India’s hydropower projects with 13,363 MW capacity register cost overruns.

Several hydropower projects with a cumulative capacity of about 13,363 megawatt (MW) are stranded at various stages of project development, resulting in significant time and cost overruns worth Rs 52,697 crore as of December 2016; noted a just-concluded ASSOCHAM-PwC study.

“Despite significant hydro-power potential, till now, only 30 per cent of India’s total economically feasible hydro-power potential has been harnessed,” noted the ASSOCHAM-PwC joint study titled ‘Accelerating hydro-power development in India for sustainable energy security.’

“The government should explore possibility of establishing a ‘hydro-power commission,’ as a nodal agency to coordinate with actions of various entities involved in hydro-power sector value chain and facilitate investments and clearances,” it suggested.

It also said that a dedicated transmission corridor for hydro-power would help in overcoming the power evacuation issues faced by hydro-power developers, especially in the remote North-east regions of India.

Almost 1/4th (24%) central hydro schemes are facing delays owing to local issues, law and order problems followed by geology, hydrology and topography related issues (21%), noted ASSOCHAM-PwC study.

In terms of state hydro schemes, contractual disputes account for lion’s share of 35% while geology, hydrology and topography (35%) related issues are major reasons for slippage in hydro capacity additions in private sector.

Considering that by design, hydro-power is ideally suited to cater to the specific demands of the Indian power system, thus the study stressed upon the need to focus on responsible and accelerated hydro-power development, which will address the collective concerns of hydro-power developers while ensuring sustainability and addressing socio-economic concerns around developing projects.

The study recommended that hydro-power development in India needs to be channelised through an efficient governance framework by adopting a suitable policy framework coupled with uniform and transparent processes.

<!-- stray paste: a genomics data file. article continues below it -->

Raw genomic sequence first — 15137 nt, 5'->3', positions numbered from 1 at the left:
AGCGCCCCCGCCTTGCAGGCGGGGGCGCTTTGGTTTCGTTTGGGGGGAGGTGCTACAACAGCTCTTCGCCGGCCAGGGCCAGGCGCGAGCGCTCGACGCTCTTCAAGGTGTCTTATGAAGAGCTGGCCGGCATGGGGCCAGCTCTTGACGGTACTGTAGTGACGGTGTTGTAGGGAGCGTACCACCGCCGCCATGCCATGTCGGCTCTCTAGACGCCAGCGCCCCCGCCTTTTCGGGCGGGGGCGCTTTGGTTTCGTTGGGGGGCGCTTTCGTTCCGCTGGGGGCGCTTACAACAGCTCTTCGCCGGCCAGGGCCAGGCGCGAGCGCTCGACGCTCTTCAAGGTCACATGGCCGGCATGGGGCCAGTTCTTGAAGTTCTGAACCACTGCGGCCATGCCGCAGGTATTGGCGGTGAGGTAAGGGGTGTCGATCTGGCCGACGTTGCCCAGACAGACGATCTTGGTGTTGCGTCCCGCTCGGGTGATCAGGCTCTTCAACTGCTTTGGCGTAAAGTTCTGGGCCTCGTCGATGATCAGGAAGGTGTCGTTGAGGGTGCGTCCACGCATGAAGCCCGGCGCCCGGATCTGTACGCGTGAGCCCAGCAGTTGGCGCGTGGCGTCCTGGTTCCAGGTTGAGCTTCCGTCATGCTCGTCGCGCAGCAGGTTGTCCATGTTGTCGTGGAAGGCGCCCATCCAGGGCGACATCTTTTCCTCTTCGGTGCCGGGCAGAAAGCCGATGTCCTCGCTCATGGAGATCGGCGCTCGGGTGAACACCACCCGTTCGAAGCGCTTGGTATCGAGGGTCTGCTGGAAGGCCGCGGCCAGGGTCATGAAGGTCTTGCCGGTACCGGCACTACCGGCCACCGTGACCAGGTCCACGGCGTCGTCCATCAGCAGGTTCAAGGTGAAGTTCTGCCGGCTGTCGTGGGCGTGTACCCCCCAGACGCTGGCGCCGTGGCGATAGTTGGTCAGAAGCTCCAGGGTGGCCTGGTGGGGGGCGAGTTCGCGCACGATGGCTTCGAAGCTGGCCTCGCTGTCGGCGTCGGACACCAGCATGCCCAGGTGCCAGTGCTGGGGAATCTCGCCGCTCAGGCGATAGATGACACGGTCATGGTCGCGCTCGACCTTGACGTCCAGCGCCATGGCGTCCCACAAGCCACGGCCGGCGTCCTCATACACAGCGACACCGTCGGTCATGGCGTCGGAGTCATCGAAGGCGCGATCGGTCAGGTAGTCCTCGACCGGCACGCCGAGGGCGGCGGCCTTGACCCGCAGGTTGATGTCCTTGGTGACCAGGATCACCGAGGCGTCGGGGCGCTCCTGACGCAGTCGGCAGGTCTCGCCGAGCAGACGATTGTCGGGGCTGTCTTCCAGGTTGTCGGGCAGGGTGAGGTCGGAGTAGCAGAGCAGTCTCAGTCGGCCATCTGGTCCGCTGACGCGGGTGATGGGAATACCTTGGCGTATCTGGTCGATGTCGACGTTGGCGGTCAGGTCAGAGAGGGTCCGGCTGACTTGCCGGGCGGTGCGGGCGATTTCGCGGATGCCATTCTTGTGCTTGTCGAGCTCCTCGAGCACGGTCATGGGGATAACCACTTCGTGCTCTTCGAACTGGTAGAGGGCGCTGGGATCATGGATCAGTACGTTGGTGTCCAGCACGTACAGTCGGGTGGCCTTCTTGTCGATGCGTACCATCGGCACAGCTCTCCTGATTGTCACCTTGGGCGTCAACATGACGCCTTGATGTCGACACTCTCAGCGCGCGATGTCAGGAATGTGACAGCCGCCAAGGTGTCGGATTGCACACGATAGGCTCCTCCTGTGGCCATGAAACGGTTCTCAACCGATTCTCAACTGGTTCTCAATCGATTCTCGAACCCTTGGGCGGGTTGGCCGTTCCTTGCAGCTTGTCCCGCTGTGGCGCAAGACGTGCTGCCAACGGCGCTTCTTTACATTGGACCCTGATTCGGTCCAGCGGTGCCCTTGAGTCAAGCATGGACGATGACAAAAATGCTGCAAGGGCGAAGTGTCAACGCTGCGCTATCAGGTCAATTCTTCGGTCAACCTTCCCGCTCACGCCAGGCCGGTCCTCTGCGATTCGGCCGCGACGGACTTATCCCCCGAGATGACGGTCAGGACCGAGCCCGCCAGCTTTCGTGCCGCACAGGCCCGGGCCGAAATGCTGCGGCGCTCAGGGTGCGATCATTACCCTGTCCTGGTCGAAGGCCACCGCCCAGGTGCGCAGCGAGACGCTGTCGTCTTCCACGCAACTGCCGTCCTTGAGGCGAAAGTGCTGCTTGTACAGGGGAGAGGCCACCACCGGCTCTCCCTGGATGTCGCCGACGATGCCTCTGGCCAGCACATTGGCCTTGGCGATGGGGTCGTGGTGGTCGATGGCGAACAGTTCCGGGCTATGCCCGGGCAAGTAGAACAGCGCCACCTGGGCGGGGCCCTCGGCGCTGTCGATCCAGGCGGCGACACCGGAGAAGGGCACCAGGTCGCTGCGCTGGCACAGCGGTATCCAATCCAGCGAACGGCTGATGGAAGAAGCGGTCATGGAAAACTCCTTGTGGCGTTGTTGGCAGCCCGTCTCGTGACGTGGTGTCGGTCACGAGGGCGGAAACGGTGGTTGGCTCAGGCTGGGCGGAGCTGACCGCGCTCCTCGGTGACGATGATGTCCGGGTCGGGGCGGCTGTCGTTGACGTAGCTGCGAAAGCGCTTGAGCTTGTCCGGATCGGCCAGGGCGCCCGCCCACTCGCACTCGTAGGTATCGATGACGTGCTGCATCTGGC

“The existing processes, structures and institutional frameworks must be re-aligned to the development goals and hydro-power capacity addition targets while adequately recognising the role of the private sector,” it said.

The joint ASSOCHAM-PwC report noted that with regard to the development of enabling infrastructure for hydro-power projects, an optimum balance needs to be established between the role of the developer and the role of the state.

On the issues of streamlining land acquisition and clearance processes, it said that to overcome the existing issues and delays concerning land acquisition, the public private people participation model may henceforth be adopted for hydro-power projects.

As part of incentives for increasing financial viability of hydro-power projects, the study said suggested to reintroduce the mega power benefits for hydro projects, which were withdrawn in 2012. “With this, the benefits of custom duty exemption on import of capital equipment and deemed export benefits accorded as per the EXIM Policy would again be available to hydro projects.”

Similarly, waiver/reduction in ad valorem charges/tax (LADF, entry tax, labour cess, excise duty, work charge tax, etc.) in respect of project equipment and on inputs such as steel and cement, together with exemption from GST (goods and services tax) for services used in relation to hydro-power projects, shall significantly reduce project cost and consequently help in reduction of tariffs.

Highlighting the need for specialised financing solutions owing to large capital requirements and relatively longer gestation period of hydro projects the study suggested for exploring the possibility of setting a minimum exposure of lenders/financial institutions to hydro projects, to the tune of 30-40% of their total funding to the power sector.

It also said that creation of a specialised hydro fund/special hydro-power financing scheme (for all future projects) will help in financing hydro projects by ensuring a dedicated, long-term stream of funds.
Since the overall benefits associated with hydro-power development are often unevenly distributed, benefit sharing mechanisms and mitigation measures are critical for ensuring responsible and sustainable hydro-power development.
As such the study suggested that developers need to broaden their existing performance evaluation criterion as hydro-power generating utility by adopting a ‘triple bottom line’ approach—accounting for social and environmental performance in addition to measuring the financial value created by them.

“The existing mechanisms for benefit sharing, which currently seem to concentrate more on royalty benefits, need to be revised and strengthened to find an optimum balance for distribution amongst all stakeholders,” said the ASSOCHAM-PwC study.

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